Once all their dens were clean and dry, we gave the wolves the herb parcels and watched with interest. Mostly they ran off with one and rolled around in ecstasy. Pukak ripped his apart, looking for food and couldn’t quite believe there wasn’t any! He went in search of his sibling’s bundles, which by now where all squashed in the grass from all the rolling. All around the trust was the smell of fragrant herbs. Torak took one look at the bundles he was giving and stalked off completely unimpressed. We suspect he will go back for some private rolling later on.

We fed the wolves and noted all of them ate well.
The sky was full of kites again wheeling and swooping down looking for morsels that may have been missed.

As the afternoon became more gloomy, we cleaned all the work areas and then left for the day, happy to see all of the wolves healthy, content and extremely muddy!
Update and photos by Eve.
Torak, Mai, Motomo, kites

30th January 2021

Spring is in the air at the Wolf Trust - despite continuing cold and wet weather, daffodils are poking their heads out of the soil and wild birds are starting to look for good nesting spots around the site. The wolves haven’t displayed much breeding behaviour this year, probably as Torak is now on his own and Mai and Motomo are no longer in the first flush of youth. Mai has been doing a bit of den digging, as evidenced by her streak of yellow fur where the clay has stained her head. It’s a fetching lockdown look!

Current Covid restrictions mean that only four volunteers can be at the Trust at any one time in order to care for the wolves so that means the Arctics and Beenhams will have to wait until these are lifted before they can have enrichment walks again as we need eight people to do it safely. Torak, being a lone wolf, can still be walked but it is always on his terms. He wasn’t particularly interested today - like many of us at this time of year, a cosy spot to rest beats a wet and windy walk.

With the recent rain, a lot of water had built up in the corners of the Arctics and Beenham's enclosures so the volunteers on duty spent a squelchy time digging shallow trenches outside the fences to help the water drain away. It was successful and the wolves found it all very interesting. After this, the Beenhams were put in their holding area so we could lay a food trail for them. Encouraging the wolves to work for their food is good enrichment and we’re always thinking of different things to stimulate their minds. When they were let out, Tundra and Tala went straight for the trees and waterfall were they had seen us hiding food while Nuka ambled about, letting his nose lead him to various tasty morsels.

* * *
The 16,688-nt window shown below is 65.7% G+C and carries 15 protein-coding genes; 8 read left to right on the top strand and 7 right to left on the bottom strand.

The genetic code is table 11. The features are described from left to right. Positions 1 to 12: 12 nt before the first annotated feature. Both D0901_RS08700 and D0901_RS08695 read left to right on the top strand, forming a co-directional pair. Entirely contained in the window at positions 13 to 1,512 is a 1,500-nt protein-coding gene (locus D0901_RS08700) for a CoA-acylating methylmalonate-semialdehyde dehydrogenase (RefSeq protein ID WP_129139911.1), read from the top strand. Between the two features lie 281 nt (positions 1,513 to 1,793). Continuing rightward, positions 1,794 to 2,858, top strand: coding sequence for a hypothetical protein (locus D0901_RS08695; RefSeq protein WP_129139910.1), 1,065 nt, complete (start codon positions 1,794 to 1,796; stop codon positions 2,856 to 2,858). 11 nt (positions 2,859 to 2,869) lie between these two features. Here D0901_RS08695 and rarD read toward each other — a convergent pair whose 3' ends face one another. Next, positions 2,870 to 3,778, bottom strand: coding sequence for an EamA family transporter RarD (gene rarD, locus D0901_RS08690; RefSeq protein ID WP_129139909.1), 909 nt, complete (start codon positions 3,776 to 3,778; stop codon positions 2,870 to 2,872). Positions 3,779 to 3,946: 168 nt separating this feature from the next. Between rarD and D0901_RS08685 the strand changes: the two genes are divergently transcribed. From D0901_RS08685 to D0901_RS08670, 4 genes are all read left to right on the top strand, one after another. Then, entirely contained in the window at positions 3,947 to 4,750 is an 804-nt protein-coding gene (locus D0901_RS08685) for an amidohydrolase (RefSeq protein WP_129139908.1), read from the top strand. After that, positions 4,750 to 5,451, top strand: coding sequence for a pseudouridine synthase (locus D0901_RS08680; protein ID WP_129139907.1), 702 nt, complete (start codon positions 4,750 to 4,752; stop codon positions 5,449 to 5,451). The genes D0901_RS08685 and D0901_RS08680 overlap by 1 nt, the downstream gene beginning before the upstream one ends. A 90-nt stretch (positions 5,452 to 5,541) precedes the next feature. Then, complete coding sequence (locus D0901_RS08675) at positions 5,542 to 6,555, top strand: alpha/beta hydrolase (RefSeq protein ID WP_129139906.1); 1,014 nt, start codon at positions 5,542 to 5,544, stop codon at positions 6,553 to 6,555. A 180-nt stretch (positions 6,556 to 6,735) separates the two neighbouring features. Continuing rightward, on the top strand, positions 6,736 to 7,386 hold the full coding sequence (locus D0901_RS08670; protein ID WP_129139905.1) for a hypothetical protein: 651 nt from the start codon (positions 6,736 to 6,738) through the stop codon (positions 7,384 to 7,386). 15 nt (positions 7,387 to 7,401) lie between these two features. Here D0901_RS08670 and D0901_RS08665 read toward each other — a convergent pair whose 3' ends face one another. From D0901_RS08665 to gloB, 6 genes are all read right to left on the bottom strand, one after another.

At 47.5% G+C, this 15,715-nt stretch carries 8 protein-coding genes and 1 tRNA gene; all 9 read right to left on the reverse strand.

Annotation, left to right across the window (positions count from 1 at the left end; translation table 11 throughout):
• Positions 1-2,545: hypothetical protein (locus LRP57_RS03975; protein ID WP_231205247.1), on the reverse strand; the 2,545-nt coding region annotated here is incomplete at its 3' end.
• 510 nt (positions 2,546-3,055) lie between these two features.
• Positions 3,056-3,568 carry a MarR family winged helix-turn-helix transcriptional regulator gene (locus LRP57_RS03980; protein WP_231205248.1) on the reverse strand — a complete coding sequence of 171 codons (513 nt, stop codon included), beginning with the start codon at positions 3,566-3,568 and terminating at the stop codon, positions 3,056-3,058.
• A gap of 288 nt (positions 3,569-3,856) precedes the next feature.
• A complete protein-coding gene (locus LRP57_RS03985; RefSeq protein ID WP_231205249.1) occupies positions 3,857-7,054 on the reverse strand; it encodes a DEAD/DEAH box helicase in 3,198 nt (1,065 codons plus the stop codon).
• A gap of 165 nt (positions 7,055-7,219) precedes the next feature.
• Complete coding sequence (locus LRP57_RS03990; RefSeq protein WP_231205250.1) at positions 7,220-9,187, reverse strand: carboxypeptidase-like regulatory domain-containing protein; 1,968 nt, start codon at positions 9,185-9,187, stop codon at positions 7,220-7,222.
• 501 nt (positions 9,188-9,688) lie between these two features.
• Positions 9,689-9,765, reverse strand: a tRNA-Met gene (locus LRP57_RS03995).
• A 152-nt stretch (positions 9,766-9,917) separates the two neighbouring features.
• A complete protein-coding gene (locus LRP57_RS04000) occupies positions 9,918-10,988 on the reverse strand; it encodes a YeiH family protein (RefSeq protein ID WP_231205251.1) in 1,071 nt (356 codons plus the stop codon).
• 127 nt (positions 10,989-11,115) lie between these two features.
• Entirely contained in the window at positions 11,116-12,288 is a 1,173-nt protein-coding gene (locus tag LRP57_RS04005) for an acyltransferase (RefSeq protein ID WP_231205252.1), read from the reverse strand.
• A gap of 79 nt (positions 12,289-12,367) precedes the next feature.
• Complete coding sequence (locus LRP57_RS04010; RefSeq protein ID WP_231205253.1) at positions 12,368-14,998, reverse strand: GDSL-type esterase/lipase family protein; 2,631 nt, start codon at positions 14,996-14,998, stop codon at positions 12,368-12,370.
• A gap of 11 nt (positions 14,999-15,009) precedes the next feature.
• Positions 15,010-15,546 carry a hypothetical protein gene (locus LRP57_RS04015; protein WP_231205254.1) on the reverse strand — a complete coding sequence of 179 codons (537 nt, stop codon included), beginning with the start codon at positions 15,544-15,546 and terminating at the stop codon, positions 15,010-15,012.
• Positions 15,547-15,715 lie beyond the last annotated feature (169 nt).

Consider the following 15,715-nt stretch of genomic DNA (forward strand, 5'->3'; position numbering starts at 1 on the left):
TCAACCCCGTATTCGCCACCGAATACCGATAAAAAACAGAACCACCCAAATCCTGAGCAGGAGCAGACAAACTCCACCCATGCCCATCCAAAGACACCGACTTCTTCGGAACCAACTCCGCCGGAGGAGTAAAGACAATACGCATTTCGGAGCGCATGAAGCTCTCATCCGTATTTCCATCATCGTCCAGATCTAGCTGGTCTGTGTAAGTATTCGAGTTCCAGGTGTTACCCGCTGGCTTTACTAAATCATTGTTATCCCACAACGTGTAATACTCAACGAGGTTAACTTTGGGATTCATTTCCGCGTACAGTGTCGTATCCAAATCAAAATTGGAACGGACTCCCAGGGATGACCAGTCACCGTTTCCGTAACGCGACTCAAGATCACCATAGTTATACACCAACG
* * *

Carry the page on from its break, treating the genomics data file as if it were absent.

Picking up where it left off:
At feeding time, particularly in the winter, the word gets quickly around the local red kites and Sunday was no exception. At one point there must have been about 30 of them circling around and occasionally diving into the enclosures to grab whatever they’d spotted. The wolves aren’t very keen on them - Motomo will chase kites but he’s yet to catch one as they judge their swoops very well. Mai and Motomo had coconuts filled with corned beef as enrichment and they enjoyed working hard with their tongues to get at every last bit. Torak had a sack stuffed with straw from the tortoises’ hutch, scented with eucalyptus and tea tree which he happily rolled on. Even the tortoises had an afternoon out, bumbling around the education room while their pen was cleaned and were even treated to a bath.

Despite the cold weather, the wolves weren’t particularly hungry, apart from the Arctics who always have prodigious appetites. In fact, Pukak was so keen for his meal that he skidded in the mud and went face first into it. He came up sneezing mud everywhere and looking most put out! Needless to say the Arctics aren’t looking particularly white at the moment. It’s amazing when we have a couple of dry days though as the mud just slips off their slightly oily coats and they’re back to their snowy best.

All to soon it was time to bid the wolves goodbye, knowing they were well fed and entertained and their kennels were warm with fresh straw on their bed blocks. They are certainly having a wonderful retirement!
Update and photos by Nikki
Beenhams and Torak
The Arctics, Mai, kites and daffodils